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Capital gifts are gifts that that increase the value of the campus or institution

Endowments, whose funds are restricted to investments, are examples of capital funds. Only interest earned on those investments is available for disbursement. Many scholarships, student loans and grants, and faculty loans and grants are provided for by interest earned by capital funds.  Faculty chairs—also known as "Endowed Chairs" are also provided for by the interest earned by these funds.

General endowment funds usually incorporate most of the interest they earn into the main fund so that they grow. Even though small gifts might not seem to be significant, all together, they are because together, they earn a higher interest than they would independently in most savings accounts and because they remain with the College over a long period of time—longer than most of our lifetimes. Wills and bequests are typically invested in endowments of one sort or another.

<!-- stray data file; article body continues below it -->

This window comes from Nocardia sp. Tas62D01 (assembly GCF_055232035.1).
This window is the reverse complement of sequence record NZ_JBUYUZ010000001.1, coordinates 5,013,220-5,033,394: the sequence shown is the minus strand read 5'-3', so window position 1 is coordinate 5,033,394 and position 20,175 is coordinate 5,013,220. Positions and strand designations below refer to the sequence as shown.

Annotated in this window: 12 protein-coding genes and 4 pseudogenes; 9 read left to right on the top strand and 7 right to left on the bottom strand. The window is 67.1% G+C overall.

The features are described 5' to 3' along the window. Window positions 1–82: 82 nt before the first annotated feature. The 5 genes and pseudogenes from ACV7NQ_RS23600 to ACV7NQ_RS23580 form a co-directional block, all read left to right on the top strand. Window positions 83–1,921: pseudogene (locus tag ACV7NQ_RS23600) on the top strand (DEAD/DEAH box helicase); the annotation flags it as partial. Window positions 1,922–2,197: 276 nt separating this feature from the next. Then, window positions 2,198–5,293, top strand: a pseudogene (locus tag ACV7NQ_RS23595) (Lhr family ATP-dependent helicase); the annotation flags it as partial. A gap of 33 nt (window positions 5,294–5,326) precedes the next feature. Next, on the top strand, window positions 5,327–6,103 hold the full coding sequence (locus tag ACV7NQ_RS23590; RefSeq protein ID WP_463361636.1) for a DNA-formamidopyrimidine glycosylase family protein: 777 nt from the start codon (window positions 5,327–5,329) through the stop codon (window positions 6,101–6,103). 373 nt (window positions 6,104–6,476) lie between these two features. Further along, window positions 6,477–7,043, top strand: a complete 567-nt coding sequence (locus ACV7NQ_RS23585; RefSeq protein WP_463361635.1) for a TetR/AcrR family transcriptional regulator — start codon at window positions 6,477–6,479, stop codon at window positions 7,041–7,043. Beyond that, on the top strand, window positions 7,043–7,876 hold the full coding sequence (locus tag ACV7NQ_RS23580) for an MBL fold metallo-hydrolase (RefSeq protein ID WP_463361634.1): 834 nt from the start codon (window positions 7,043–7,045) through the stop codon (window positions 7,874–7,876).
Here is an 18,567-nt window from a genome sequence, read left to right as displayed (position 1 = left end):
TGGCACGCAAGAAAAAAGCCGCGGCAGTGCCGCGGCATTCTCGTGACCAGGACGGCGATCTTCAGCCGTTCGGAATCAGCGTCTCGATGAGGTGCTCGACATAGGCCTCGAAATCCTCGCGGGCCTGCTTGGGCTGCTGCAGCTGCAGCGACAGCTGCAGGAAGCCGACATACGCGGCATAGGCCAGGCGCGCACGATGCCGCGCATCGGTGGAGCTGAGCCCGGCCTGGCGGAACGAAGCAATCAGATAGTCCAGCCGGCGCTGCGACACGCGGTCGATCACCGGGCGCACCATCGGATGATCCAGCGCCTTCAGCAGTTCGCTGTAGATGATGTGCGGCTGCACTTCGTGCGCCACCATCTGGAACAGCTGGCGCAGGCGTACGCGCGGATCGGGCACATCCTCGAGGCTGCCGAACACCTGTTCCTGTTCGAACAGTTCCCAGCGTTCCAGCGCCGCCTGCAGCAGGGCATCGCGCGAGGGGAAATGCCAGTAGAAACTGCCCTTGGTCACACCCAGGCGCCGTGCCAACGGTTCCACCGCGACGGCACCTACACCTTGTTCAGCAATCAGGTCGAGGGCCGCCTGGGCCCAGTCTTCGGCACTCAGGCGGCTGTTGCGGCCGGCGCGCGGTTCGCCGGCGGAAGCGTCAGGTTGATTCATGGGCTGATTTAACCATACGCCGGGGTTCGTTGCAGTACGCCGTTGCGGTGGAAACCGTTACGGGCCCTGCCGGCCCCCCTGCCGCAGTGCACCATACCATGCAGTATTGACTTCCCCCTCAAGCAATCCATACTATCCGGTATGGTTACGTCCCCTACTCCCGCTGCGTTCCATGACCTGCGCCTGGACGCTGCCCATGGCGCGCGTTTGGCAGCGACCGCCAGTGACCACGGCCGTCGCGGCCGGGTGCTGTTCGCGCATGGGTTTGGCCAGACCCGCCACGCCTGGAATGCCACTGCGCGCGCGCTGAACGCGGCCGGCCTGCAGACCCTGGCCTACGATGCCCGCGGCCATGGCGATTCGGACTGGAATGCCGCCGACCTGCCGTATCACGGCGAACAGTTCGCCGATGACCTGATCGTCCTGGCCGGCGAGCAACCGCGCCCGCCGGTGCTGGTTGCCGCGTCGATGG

Building campaigns are often "Capital Campaigns" because the large amounts of money raised for these projects are invested as the College receives them while planning and construction are taking place. Often, much is left in an invested building capital campaign in order to provide for depreciation.